Don’t try to be the next Nick Hornby or the new Martin Amis. Just be yourself, and if people like the sound of your voice and what your voice is saying, then they’ll like your book. Agents and publishers are always looking for something ‘different’, a fresh viewpoint and a new voice, not just re-hashed versions of stuff that’s gone before.

Do a first draft

Again, this isn’t something I do – but most other writers do. It’s like laying down the skeleton and then going back afterwards to put the meat on it. Start with a synopsis and take it from there.

Don’t be afraid to self-edit

Be disciplined

Even if you can only spare a few hours a week, make sure that you sit at your computer for as long as you’ve said you will. You’ll find that you spend a lot of time staring into space, playing computer games, checking your email and making phone calls. But as long as you’re there at your computer, you’ll write when it comes to you.

Keep a notebook

Carry a book around with you, because, without wishing to sound too poncey, inspiration does tend to strike when you’re least expecting it and by the time you get back to your computer, you’ll have forgotten it.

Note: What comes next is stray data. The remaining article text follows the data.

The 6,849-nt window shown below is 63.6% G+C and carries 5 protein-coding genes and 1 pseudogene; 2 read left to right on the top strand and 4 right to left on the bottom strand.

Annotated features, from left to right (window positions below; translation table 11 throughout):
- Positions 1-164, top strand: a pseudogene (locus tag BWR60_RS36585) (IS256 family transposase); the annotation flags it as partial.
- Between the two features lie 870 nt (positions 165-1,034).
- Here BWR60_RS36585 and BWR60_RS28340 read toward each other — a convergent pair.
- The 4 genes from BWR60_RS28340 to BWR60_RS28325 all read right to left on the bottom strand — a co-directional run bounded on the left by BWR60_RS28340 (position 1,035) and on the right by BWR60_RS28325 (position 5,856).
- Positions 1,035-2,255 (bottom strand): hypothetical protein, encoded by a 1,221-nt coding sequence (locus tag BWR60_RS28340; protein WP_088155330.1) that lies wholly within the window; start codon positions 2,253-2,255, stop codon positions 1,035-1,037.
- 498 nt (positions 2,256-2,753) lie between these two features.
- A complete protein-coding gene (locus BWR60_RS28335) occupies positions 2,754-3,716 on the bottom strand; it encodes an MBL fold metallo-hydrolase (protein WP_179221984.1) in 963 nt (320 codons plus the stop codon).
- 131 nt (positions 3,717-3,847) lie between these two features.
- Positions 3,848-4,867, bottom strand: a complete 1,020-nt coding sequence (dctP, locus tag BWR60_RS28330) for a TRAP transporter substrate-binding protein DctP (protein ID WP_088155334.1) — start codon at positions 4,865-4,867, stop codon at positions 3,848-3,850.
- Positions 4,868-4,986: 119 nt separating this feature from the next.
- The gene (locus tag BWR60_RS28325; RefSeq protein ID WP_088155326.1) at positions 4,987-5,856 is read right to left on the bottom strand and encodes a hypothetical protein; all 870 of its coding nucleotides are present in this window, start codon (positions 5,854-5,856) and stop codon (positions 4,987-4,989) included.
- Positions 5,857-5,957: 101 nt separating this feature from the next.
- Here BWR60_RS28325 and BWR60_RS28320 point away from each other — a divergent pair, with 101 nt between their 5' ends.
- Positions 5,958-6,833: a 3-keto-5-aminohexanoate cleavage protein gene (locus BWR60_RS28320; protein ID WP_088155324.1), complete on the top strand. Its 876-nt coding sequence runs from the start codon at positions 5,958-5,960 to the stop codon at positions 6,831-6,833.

Don’t give up

Writing a book is not easy. It sometimes looks like it is when you’re reading an ‘easy read’ book like mine. It was actually reading High Fidelity that inspired me to write a novel – Nick Hornby made it look like a piece of piss! I soon realised that it’s incredibly hard. It’s frustrating. You can spend a whole day writing and then just delete it all at the end of the day because you know it’s wrong. I deleted 100 pages of my second novel while I was writing it – three months work – that hurt!

You can get stuck for days on end without a clue how to move to the next section – you know what you want to happen next but have no idea how to get there. It’s a bit like being lost on a journey, really. But the thing to remember is that all this is perfectly normal, and even though it feels like you’ll never finish, actually, you will  and that’s the key. Finishing is the key.